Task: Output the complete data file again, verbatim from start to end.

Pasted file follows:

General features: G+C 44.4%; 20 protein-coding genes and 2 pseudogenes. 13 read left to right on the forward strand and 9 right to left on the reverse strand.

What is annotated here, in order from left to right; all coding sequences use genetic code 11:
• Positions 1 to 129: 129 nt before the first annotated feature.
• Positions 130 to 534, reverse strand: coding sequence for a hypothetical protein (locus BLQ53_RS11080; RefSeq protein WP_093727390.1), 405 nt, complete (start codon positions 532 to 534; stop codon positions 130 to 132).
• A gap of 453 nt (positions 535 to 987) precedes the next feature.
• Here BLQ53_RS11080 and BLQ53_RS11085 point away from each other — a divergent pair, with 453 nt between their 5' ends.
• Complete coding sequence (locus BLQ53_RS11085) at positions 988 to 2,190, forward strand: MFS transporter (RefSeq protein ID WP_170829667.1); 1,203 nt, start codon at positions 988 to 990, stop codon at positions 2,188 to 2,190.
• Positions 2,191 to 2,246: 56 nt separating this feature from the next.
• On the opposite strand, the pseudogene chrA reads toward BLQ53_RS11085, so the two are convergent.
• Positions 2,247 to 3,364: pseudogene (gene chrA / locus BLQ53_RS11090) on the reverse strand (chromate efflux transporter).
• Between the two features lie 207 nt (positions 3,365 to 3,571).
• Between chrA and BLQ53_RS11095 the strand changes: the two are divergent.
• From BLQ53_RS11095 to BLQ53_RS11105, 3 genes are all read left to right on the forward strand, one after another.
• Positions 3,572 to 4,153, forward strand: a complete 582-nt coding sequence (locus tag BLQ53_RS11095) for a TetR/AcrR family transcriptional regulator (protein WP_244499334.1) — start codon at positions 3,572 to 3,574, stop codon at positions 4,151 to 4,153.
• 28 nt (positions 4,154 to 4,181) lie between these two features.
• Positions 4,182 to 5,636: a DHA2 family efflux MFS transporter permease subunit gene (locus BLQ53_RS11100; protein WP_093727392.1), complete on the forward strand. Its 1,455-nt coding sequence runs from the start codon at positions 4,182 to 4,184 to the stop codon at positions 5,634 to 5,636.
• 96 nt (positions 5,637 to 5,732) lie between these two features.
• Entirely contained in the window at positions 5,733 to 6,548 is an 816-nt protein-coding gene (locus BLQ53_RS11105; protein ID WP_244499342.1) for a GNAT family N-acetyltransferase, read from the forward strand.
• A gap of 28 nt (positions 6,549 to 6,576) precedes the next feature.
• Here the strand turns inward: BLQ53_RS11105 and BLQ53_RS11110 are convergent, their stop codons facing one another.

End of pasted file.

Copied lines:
General features: G+C 44.4%; 20 protein-coding genes and 2 pseudogenes. 13 read left to right on the forward strand and 9 right to left on the reverse strand.

What is annotated here, in order from left to right; all coding sequences use genetic code 11:
• Positions 1 to 129: 129 nt before the first annotated feature.
• Positions 130 to 534, reverse strand: coding sequence for a hypothetical protein (locus BLQ53_RS11080; RefSeq protein WP_093727390.1), 405 nt, complete (start codon positions 532 to 534; stop codon positions 130 to 132).
• A gap of 453 nt (positions 535 to 987) precedes the next feature.
• Here BLQ53_RS11080 and BLQ53_RS11085 point away from each other — a divergent pair, with 453 nt between their 5' ends.
• Complete coding sequence (locus BLQ53_RS11085) at positions 988 to 2,190, forward strand: MFS transporter (RefSeq protein ID WP_170829667.1); 1,203 nt, start codon at positions 988 to 990, stop codon at positions 2,188 to 2,190.
• Positions 2,191 to 2,246: 56 nt separating this feature from the next.
• On the opposite strand, the pseudogene chrA reads toward BLQ53_RS11085, so the two are convergent.
• Positions 2,247 to 3,364: pseudogene (gene chrA / locus BLQ53_RS11090) on the reverse strand (chromate efflux transporter).
• Between the two features lie 207 nt (positions 3,365 to 3,571).
• Between chrA and BLQ53_RS11095 the strand changes: the two are divergent.
• From BLQ53_RS11095 to BLQ53_RS11105, 3 genes are all read left to right on the forward strand, one after another.
• Positions 3,572 to 4,153, forward strand: a complete 582-nt coding sequence (locus tag BLQ53_RS11095) for a TetR/AcrR family transcriptional regulator (protein WP_244499334.1) — start codon at positions 3,572 to 3,574, stop codon at positions 4,151 to 4,153.
• 28 nt (positions 4,154 to 4,181) lie between these two features.
• Positions 4,182 to 5,636: a DHA2 family efflux MFS transporter permease subunit gene (locus BLQ53_RS11100; protein WP_093727392.1), complete on the forward strand. Its 1,455-nt coding sequence runs from the start codon at positions 4,182 to 4,184 to the stop codon at positions 5,634 to 5,636.
• 96 nt (positions 5,637 to 5,732) lie between these two features.
• Entirely contained in the window at positions 5,733 to 6,548 is an 816-nt protein-coding gene (locus BLQ53_RS11105; protein ID WP_244499342.1) for a GNAT family N-acetyltransferase, read from the forward strand.
• A gap of 28 nt (positions 6,549 to 6,576) precedes the next feature.
• Here the strand turns inward: BLQ53_RS11105 and BLQ53_RS11110 are convergent, their stop codons facing one another.